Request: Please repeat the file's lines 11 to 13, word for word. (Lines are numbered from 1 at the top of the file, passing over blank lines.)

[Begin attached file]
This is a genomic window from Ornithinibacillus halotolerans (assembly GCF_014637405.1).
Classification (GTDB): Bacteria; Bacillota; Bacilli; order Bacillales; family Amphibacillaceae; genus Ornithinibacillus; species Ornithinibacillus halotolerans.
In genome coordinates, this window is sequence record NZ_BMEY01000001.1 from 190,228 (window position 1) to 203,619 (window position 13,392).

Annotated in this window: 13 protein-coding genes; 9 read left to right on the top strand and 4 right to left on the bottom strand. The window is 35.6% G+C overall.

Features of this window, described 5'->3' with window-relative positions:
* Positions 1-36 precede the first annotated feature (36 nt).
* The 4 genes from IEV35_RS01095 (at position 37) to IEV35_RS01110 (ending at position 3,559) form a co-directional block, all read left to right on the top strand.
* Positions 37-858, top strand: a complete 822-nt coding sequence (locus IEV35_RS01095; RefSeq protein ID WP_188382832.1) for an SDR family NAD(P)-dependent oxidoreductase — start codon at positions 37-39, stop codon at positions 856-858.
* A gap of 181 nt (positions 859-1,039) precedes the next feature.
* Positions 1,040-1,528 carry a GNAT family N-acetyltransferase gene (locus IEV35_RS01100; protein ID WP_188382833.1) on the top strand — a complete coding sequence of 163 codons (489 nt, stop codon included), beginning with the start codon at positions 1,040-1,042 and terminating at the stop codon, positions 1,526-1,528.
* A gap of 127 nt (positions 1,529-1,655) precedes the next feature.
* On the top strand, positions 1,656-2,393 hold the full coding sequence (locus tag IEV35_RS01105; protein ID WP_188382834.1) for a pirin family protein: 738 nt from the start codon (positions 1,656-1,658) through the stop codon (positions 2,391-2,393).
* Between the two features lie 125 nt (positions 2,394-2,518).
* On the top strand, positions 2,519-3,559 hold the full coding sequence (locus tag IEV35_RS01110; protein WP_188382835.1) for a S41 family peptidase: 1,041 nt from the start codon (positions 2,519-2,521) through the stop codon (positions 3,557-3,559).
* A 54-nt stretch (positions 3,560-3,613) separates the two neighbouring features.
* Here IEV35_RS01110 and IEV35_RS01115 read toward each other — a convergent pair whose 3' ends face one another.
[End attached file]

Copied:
* A gap of 127 nt (positions 1,529-1,655) precedes the next feature.
* On the top strand, positions 1,656-2,393 hold the full coding sequence (locus tag IEV35_RS01105; protein ID WP_188382834.1) for a pirin family protein: 738 nt from the start codon (positions 1,656-1,658) through the stop codon (positions 2,391-2,393).
* Between the two features lie 125 nt (positions 2,394-2,518).